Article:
“Mwana wa nzako, ndiwako yemwe, ukachenjera manja udya naye” (A neighbor’s child is yours as well, treat him well – he’ll remember you.”).
This is the core philosophy of the communal life that exists among Malawians.
A child is the responsibility of everyone, and each village thinks of itself as one big family.
Children are taught their family tree, and to respect and help their neighbors.
Within communal living, the rules are very simple: neighbors, friends, and relations turn up unannounced, and you welcome them with a smile.
Almost everyone is “related” in some way to the next person – literally related, through family or marriage, or connected by school or church, or through parents or grandparents living or working together.
Responsibility for looking after the elderly or any orphans in the village falls on everyone.
The old ones enjoy the companionship, and being looked after by the whole village, and children from other families are expected to help by cooking, cleaning, fetching, and carrying.
There are only two homes for elderly people in Malawi, and these are basically filled with foreign nationals who have made the country their home.
Orphans are normally taken in by their relations or, in urban areas, community social organizations that have orphanages.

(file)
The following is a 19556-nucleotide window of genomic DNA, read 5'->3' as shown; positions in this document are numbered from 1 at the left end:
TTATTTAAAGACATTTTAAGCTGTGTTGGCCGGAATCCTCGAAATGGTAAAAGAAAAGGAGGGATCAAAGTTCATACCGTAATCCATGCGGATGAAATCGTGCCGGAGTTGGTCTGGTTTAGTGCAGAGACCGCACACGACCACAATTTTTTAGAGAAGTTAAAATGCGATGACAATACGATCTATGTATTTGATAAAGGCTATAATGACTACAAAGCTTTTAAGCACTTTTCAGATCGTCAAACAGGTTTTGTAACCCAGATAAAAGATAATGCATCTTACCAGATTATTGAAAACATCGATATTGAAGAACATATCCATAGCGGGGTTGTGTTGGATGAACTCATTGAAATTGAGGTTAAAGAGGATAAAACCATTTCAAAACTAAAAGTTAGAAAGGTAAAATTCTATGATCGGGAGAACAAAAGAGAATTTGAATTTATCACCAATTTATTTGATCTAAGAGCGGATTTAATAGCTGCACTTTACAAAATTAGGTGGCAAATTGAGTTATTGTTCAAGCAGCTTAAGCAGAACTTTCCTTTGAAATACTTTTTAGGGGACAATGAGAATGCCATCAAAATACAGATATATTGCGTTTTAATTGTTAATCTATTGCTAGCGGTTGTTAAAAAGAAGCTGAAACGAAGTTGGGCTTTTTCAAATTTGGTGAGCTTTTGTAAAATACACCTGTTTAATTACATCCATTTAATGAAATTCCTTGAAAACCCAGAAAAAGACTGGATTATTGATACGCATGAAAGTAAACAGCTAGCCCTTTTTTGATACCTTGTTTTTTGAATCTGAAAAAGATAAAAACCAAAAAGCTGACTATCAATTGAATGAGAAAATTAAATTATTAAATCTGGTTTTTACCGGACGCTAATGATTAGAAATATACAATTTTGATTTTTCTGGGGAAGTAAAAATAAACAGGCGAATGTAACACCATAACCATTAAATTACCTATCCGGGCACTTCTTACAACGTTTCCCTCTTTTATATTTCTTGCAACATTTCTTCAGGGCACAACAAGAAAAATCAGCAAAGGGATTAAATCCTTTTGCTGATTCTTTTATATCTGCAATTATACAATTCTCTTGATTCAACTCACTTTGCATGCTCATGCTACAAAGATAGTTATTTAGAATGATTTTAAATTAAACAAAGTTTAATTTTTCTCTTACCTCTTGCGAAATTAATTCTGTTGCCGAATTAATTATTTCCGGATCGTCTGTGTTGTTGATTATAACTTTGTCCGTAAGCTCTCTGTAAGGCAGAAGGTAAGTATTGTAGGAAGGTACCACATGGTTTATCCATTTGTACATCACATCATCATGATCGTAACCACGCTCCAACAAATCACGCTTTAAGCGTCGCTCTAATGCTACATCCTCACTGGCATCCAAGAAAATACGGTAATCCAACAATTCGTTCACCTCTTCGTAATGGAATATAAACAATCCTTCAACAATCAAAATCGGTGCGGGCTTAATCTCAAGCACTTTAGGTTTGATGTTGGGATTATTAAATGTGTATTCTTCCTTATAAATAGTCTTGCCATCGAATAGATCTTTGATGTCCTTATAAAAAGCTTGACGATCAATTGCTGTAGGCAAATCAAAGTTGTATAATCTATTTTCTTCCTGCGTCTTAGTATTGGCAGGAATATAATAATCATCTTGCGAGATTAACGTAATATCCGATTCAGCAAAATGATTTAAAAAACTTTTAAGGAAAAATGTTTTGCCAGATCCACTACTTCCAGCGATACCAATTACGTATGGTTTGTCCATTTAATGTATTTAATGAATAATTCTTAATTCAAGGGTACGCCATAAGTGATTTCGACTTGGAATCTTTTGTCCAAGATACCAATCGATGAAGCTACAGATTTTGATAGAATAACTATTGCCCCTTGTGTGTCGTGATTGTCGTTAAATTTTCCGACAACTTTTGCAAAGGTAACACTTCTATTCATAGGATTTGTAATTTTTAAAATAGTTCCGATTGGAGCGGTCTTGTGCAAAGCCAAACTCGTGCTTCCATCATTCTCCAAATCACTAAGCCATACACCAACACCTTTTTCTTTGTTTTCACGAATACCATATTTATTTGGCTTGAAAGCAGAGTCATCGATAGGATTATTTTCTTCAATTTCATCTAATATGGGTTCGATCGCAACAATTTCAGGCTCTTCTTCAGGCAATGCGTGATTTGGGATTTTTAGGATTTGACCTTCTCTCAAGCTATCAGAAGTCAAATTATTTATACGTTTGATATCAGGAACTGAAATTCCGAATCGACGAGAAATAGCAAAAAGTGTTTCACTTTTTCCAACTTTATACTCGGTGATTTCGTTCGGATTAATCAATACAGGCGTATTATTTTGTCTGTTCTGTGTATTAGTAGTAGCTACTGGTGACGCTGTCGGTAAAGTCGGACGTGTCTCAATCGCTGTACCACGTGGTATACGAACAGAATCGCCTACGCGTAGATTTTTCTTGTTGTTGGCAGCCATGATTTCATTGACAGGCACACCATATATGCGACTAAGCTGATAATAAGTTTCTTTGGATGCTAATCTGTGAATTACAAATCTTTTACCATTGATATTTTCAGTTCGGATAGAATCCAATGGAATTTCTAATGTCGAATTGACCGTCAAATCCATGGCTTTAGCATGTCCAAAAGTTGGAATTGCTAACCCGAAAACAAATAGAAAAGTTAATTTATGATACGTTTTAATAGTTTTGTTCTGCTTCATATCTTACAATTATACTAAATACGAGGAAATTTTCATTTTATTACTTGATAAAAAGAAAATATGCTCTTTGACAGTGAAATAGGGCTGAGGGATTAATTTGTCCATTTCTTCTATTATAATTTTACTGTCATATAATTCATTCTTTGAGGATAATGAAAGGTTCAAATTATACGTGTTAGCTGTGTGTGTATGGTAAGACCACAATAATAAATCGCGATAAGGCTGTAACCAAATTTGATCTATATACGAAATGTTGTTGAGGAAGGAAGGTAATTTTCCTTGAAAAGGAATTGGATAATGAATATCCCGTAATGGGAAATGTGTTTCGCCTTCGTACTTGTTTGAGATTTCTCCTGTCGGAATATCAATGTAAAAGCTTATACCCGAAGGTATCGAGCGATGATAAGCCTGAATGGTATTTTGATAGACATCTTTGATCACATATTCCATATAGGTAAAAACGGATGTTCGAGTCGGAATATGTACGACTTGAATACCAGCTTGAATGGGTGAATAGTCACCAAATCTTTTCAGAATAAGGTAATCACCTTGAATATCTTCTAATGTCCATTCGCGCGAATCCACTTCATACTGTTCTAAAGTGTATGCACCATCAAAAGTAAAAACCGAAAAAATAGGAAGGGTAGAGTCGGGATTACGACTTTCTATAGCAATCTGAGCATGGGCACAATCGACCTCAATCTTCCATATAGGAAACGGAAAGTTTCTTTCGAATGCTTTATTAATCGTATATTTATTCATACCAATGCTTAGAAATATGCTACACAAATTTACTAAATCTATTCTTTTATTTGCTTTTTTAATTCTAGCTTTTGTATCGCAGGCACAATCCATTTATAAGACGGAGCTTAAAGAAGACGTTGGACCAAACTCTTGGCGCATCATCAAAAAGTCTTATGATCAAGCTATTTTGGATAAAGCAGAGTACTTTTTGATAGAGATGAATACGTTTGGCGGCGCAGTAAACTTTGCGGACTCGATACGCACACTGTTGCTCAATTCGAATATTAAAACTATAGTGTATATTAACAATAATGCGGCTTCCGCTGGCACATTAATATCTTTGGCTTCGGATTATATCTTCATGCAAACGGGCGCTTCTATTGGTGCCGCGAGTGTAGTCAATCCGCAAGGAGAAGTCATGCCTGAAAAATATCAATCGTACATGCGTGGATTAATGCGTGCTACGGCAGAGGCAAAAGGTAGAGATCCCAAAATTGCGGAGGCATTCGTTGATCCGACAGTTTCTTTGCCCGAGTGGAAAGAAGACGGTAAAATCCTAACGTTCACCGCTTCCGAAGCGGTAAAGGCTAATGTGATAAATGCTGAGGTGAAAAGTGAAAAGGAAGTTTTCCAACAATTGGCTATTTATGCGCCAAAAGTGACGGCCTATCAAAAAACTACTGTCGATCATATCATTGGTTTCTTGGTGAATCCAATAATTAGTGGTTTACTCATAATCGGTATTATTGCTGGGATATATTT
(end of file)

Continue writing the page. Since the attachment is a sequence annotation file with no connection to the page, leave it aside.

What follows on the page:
While the legal system provides for adoption, most children are raised by families who regard them as their own without going through the formal adoption process.
Girls, especially in the villages, are expected to help their neighbors when they draw water or go to the maize mill; boys are expected to help during harvest and with other chores around the household, including herding animals.
An adult who sees a friend’s child misbehaving can reprimand and report him or her to the parents and not all claims of “relationship” refer to blood relations; they might just be neighbors.
If you have something that your neighbors don’t have, or that they need, you can be asked to lend it, or you can offer its use, without expecting payment of any kind; it is your obligation as a good neighbor, or as a member of the extended family, to help them.
In urban centers, there is a mixture of traditional and Western communal living.